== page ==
The theory behind Goodreads and its two main — albeit much smaller — competitors, Shelfari and LibraryThing, is that people will put more faith in book recommendations from a social network they build themselves. Amazon was convinced enough by the concept that it bought Shelfari in 2008. It also owns a portion of LibraryThing as a result of purchasing companies that already owned a stake in the site.Goodreads members represent a small portion of all book buyers, and it is not immune from some of the politicking that goes on elsewhere — authors are not prevented from reviewing their own books, for instance. But advocates consider this acceptable because readers can choose their own reviewers.
Over the last few years, I've written multiple posts here on The Huffington Post articulating the advantages of eBook self-publishing from the author perspective, such as the opportunity to bypass publishing gatekeepers; faster time to market; access to global distribution; higher royalties; and greater creative control. Many other industry watchers have covered the same.Few in the publishing industry, however, have examined why retailers are stepping up their support for self-published books, and why readers are purchasing them. When we examine the myriad reasons, we see the playing field is likely to continue tilting to the advantage of self-published ebook authors.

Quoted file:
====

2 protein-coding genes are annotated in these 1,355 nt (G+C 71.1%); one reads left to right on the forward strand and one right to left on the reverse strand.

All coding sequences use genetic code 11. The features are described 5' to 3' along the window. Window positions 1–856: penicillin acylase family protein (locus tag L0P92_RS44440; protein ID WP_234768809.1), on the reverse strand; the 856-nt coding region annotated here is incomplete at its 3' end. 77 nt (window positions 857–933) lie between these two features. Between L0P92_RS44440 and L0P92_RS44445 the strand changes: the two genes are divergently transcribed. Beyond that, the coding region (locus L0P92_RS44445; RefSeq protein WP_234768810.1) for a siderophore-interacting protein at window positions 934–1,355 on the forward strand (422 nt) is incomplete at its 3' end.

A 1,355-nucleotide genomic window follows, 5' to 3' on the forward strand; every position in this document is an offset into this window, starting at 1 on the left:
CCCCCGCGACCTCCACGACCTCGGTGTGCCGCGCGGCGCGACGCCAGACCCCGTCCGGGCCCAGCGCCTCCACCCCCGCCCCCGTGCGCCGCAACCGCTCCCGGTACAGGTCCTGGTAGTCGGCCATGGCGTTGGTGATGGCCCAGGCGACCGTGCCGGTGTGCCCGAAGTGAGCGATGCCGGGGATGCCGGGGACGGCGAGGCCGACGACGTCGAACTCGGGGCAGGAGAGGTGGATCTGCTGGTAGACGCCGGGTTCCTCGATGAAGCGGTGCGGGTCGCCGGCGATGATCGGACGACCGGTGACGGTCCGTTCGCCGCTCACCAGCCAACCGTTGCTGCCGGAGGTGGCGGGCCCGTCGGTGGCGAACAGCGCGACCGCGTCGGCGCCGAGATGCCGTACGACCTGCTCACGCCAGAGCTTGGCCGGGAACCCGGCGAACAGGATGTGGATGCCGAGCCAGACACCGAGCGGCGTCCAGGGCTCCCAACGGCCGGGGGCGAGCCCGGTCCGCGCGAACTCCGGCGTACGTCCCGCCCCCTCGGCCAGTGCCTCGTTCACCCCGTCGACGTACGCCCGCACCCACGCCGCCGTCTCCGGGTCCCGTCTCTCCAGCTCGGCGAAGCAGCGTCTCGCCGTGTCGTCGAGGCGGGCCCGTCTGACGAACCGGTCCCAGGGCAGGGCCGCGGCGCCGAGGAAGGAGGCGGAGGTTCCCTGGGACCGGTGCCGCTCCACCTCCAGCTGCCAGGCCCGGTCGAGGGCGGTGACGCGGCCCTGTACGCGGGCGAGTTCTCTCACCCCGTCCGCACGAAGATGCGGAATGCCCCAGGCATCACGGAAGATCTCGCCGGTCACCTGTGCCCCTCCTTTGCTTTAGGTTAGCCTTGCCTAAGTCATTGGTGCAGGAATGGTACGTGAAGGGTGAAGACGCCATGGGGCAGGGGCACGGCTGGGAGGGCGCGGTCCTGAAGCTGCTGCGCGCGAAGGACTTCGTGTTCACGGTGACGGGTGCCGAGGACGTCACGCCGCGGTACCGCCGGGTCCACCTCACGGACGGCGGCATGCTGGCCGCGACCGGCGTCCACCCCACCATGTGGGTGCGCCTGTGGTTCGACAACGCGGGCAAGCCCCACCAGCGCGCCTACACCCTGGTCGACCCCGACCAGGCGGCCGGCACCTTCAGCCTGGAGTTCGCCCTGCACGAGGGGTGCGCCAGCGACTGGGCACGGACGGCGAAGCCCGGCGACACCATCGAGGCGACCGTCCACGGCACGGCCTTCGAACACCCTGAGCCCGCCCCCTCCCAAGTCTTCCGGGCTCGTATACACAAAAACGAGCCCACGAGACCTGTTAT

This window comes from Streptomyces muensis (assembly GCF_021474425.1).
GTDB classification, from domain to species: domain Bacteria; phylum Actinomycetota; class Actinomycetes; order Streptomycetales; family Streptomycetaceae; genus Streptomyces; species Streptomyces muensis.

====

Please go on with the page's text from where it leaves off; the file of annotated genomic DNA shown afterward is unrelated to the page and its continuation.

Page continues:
For a few months though, the stories on B&N's Nook and the stores have not been positive ones and, as a B&N Club member, I do worry about store closings, especially of the one only 10 blocks from me which I really enjoy.  See "Could Bookstores Start Charging People to read?" which I retweeted from Paul Biba's twitter alert.The Nook has been positioned to be a bit of a lifesaver in a digital age, and they have had the smarts to make good hardware while not putting enough time and thought into the software functioning and its features the way Amazon has done for its Kindle (in ways few people know because there are so many features).